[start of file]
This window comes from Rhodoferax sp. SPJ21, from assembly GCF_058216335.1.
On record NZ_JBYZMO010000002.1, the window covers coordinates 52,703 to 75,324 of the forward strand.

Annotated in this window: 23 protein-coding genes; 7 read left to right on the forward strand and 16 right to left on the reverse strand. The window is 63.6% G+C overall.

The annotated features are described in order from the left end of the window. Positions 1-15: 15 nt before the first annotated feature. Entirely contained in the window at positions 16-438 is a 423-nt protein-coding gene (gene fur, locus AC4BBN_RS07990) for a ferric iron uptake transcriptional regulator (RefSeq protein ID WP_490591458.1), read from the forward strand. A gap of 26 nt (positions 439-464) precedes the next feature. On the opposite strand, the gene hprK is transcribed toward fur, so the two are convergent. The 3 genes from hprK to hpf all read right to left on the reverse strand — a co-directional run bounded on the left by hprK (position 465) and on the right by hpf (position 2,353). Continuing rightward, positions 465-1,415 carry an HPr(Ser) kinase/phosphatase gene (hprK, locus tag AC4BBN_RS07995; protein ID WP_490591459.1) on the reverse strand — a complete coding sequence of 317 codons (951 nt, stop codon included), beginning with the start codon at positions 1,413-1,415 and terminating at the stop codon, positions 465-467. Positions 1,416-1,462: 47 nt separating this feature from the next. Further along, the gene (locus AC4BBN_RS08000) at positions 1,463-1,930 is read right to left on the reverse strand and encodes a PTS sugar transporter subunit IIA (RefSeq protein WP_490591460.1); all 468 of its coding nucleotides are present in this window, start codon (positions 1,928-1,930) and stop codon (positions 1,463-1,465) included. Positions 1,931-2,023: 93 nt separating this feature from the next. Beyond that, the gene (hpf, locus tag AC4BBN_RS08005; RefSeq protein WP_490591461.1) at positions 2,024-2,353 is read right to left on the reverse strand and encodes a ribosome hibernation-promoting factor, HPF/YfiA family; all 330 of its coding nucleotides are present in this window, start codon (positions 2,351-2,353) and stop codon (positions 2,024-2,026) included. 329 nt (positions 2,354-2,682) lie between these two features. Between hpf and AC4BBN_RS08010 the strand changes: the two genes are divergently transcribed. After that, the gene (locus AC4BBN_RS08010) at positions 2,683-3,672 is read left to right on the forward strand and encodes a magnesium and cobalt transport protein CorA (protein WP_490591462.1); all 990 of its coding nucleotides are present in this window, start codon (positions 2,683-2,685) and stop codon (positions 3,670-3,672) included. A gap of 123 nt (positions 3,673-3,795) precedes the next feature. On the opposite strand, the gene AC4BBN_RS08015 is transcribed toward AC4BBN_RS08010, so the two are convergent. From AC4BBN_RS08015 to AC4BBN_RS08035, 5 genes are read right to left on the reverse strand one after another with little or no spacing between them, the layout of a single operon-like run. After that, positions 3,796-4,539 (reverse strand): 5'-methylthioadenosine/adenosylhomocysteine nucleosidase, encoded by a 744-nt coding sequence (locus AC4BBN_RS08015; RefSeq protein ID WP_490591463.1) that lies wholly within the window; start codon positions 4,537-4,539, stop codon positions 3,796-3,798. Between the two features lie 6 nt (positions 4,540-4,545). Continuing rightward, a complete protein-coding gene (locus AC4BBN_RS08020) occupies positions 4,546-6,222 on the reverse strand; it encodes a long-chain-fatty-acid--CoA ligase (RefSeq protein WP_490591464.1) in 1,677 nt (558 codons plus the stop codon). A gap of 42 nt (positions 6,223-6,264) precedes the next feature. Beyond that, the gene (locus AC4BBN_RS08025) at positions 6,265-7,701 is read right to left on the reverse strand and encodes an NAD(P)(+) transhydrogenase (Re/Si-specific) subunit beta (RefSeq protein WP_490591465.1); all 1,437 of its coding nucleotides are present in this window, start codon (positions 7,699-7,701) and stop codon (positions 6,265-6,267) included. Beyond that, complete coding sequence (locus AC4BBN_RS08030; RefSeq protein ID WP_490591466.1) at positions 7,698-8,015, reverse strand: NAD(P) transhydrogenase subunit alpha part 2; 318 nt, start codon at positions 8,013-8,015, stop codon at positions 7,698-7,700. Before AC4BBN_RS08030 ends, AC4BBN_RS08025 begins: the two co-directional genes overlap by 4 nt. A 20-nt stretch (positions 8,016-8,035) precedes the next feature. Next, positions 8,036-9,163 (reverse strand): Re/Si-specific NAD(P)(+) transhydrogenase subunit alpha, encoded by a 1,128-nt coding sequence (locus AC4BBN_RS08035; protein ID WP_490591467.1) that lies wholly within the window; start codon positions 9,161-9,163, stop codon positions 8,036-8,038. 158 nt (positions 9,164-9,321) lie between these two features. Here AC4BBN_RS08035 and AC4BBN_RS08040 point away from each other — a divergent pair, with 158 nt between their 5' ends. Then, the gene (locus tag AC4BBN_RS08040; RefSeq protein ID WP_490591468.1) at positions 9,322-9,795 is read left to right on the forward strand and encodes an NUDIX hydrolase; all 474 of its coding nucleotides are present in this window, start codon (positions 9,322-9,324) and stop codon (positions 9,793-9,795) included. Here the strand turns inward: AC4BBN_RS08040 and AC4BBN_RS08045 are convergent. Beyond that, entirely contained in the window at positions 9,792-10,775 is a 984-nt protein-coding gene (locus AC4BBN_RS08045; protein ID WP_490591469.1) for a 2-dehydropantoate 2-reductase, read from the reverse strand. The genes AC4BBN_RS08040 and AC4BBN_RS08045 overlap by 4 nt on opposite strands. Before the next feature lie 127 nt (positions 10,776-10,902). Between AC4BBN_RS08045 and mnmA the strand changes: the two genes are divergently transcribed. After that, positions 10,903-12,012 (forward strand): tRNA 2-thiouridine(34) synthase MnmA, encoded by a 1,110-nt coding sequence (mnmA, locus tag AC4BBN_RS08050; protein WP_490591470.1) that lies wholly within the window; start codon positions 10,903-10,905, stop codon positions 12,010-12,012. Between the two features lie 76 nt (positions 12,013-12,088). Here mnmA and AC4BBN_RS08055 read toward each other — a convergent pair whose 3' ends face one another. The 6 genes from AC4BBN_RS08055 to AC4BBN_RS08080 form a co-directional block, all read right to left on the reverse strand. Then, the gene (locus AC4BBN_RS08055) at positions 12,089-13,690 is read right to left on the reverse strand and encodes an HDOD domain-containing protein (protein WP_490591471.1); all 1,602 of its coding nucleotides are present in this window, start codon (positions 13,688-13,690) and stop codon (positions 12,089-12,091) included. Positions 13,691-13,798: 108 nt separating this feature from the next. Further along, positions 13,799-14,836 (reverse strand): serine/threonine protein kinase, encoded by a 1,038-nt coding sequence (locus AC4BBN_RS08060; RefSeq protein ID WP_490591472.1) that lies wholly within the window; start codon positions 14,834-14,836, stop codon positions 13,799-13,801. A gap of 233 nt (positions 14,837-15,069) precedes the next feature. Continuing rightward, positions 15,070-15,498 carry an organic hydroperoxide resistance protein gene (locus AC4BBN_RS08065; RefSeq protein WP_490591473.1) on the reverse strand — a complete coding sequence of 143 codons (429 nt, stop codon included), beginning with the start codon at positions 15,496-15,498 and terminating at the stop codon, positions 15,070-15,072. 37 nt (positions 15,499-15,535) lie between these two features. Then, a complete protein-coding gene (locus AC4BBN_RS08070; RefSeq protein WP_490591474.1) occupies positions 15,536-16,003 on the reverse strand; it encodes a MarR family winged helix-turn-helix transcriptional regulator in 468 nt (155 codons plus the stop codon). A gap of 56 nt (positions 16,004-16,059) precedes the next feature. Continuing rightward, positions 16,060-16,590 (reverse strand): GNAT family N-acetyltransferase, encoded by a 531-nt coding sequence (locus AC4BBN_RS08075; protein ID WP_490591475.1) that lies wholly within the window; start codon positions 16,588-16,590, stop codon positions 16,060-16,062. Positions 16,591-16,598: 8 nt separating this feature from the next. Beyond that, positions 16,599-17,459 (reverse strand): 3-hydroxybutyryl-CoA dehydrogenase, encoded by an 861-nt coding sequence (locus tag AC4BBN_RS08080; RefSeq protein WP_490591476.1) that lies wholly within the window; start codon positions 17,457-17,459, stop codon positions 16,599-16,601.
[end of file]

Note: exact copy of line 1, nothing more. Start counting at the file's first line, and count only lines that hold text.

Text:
This window comes from Rhodoferax sp. SPJ21, from assembly GCF_058216335.1.